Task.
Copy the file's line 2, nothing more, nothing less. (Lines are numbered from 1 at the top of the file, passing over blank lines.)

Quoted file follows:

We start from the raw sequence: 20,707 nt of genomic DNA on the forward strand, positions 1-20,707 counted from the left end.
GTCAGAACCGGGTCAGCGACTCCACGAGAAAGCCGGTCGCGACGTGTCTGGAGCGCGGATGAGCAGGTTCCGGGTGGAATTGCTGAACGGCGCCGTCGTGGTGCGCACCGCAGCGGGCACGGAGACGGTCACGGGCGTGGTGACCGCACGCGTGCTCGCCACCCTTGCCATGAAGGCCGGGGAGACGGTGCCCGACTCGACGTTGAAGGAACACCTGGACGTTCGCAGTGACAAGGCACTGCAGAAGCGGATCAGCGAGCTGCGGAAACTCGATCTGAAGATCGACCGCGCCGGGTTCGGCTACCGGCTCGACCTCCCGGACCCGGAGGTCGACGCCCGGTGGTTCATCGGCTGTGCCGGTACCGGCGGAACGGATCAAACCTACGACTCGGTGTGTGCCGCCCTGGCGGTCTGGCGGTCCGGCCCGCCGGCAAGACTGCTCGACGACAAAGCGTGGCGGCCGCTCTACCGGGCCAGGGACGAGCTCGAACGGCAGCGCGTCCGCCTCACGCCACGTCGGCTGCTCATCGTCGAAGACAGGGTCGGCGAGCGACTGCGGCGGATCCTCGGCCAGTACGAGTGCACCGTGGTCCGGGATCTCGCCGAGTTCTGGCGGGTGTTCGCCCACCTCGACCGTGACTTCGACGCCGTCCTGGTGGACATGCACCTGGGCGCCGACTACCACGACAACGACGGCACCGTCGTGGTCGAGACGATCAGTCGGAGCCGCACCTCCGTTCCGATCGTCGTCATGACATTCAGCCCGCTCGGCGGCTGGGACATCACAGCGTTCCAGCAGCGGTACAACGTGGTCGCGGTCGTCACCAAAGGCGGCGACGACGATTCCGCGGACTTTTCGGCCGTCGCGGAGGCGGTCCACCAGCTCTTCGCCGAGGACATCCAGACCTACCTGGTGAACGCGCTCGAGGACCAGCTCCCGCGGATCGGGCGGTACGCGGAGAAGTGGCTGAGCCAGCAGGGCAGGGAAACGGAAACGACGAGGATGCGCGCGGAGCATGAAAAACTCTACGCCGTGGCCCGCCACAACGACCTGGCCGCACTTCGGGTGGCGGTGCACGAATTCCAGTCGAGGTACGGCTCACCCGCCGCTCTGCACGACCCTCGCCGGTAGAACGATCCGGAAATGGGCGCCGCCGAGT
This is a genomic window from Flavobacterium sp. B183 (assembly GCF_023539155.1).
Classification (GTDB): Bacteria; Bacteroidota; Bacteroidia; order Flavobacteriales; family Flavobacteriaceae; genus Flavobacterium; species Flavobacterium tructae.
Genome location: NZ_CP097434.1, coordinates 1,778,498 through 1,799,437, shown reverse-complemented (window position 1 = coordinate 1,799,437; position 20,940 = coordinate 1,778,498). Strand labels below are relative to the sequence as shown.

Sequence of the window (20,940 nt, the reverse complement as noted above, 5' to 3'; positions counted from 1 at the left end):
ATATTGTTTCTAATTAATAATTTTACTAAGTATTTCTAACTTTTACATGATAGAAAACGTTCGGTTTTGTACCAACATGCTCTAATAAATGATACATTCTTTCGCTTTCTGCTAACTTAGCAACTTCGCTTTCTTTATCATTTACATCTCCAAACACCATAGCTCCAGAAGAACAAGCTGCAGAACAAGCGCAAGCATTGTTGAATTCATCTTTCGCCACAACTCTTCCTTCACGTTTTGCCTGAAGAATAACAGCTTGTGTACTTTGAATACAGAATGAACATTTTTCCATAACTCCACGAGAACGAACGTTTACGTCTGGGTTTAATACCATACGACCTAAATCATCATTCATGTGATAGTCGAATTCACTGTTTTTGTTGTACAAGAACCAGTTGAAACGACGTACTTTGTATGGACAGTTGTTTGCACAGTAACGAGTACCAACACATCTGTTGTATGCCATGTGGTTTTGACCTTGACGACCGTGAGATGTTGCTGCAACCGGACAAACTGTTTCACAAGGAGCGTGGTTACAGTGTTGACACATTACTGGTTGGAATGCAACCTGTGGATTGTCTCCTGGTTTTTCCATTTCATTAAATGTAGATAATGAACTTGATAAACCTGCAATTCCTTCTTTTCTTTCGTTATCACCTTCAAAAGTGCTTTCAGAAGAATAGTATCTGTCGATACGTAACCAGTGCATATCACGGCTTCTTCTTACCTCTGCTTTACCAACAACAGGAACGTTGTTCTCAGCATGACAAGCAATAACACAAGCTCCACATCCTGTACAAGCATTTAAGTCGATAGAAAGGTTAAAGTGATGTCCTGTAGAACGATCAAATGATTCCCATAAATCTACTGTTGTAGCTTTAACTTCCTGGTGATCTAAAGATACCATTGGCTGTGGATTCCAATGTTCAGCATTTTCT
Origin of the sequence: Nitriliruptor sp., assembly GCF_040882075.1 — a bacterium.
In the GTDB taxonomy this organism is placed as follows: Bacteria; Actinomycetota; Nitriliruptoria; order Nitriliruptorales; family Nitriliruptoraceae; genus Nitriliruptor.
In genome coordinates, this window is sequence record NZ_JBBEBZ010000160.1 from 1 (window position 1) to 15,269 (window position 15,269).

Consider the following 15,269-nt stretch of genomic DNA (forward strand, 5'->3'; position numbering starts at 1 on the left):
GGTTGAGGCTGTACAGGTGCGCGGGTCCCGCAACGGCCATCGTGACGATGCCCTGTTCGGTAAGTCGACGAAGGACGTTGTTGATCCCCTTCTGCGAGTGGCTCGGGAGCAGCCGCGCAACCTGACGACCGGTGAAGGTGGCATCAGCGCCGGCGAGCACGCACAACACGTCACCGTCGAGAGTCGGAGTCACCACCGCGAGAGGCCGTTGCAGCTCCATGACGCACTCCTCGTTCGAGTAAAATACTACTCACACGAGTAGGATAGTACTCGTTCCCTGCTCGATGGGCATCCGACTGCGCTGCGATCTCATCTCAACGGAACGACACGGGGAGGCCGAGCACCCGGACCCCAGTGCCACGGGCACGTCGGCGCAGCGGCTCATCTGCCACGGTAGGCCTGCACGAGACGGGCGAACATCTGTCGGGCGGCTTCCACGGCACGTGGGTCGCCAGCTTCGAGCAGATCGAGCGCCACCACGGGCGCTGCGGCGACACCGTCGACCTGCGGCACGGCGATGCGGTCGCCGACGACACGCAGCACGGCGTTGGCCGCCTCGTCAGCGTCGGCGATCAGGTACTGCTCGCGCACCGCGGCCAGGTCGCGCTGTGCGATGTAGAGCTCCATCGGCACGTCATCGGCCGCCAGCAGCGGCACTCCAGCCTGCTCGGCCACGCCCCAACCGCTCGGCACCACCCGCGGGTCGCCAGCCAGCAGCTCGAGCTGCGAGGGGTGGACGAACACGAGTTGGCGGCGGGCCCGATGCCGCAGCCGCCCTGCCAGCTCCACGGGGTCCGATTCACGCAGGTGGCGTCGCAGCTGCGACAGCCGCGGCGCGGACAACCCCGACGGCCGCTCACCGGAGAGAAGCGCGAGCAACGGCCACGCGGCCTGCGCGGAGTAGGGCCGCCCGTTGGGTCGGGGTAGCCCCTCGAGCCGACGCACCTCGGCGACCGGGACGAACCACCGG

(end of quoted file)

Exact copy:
GTCAGAACCGGGTCAGCGACTCCACGAGAAAGCCGGTCGCGACGTGTCTGGAGCGCGGATGAGCAGGTTCCGGGTGGAATTGCTGAACGGCGCCGTCGTGGTGCGCACCGCAGCGGGCACGGAGACGGTCACGGGCGTGGTGACCGCACGCGTGCTCGCCACCCTTGCCATGAAGGCCGGGGAGACGGTGCCCGACTCGACGTTGAAGGAACACCTGGACGTTCGCAGTGACAAGGCACTGCAGAAGCGGATCAGCGAGCTGCGGAAACTCGATCTGAAGATCGACCGCGCCGGGTTCGGCTACCGGCTCGACCTCCCGGACCCGGAGGTCGACGCCCGGTGGTTCATCGGCTGTGCCGGTACCGGCGGAACGGATCAAACCTACGACTCGGTGTGTGCCGCCCTGGCGGTCTGGCGGTCCGGCCCGCCGGCAAGACTGCTCGACGACAAAGCGTGGCGGCCGCTCTACCGGGCCAGGGACGAGCTCGAACGGCAGCGCGTCCGCCTCACGCCACGTCGGCTGCTCATCGTCGAAGACAGGGTCGGCGAGCGACTGCGGCGGATCCTCGGCCAGTACGAGTGCACCGTGGTCCGGGATCTCGCCGAGTTCTGGCGGGTGTTCGCCCACCTCGACCGTGACTTCGACGCCGTCCTGGTGGACATGCACCTGGGCGCCGACTACCACGACAACGACGGCACCGTCGTGGTCGAGACGATCAGTCGGAGCCGCACCTCCGTTCCGATCGTCGTCATGACATTCAGCCCGCTCGGCGGCTGGGACATCACAGCGTTCCAGCAGCGGTACAACGTGGTCGCGGTCGTCACCAAAGGCGGCGACGACGATTCCGCGGACTTTTCGGCCGTCGCGGAGGCGGTCCACCAGCTCTTCGCCGAGGACATCCAGACCTACCTGGTGAACGCGCTCGAGGACCAGCTCCCGCGGATCGGGCGGTACGCGGAGAAGTGGCTGAGCCAGCAGGGCAGGGAAACGGAAACGACGAGGATGCGCGCGGAGCATGAAAAACTCTACGCCGTGGCCCGCCACAACGACCTGGCCGCACTTCGGGTGGCGGTGCACGAATTCCAGTCGAGGTACGGCTCACCCGCCGCTCTGCACGACCCTCGCCGGTAGAACGATCCGGAAATGGGCGCCGCCGAGT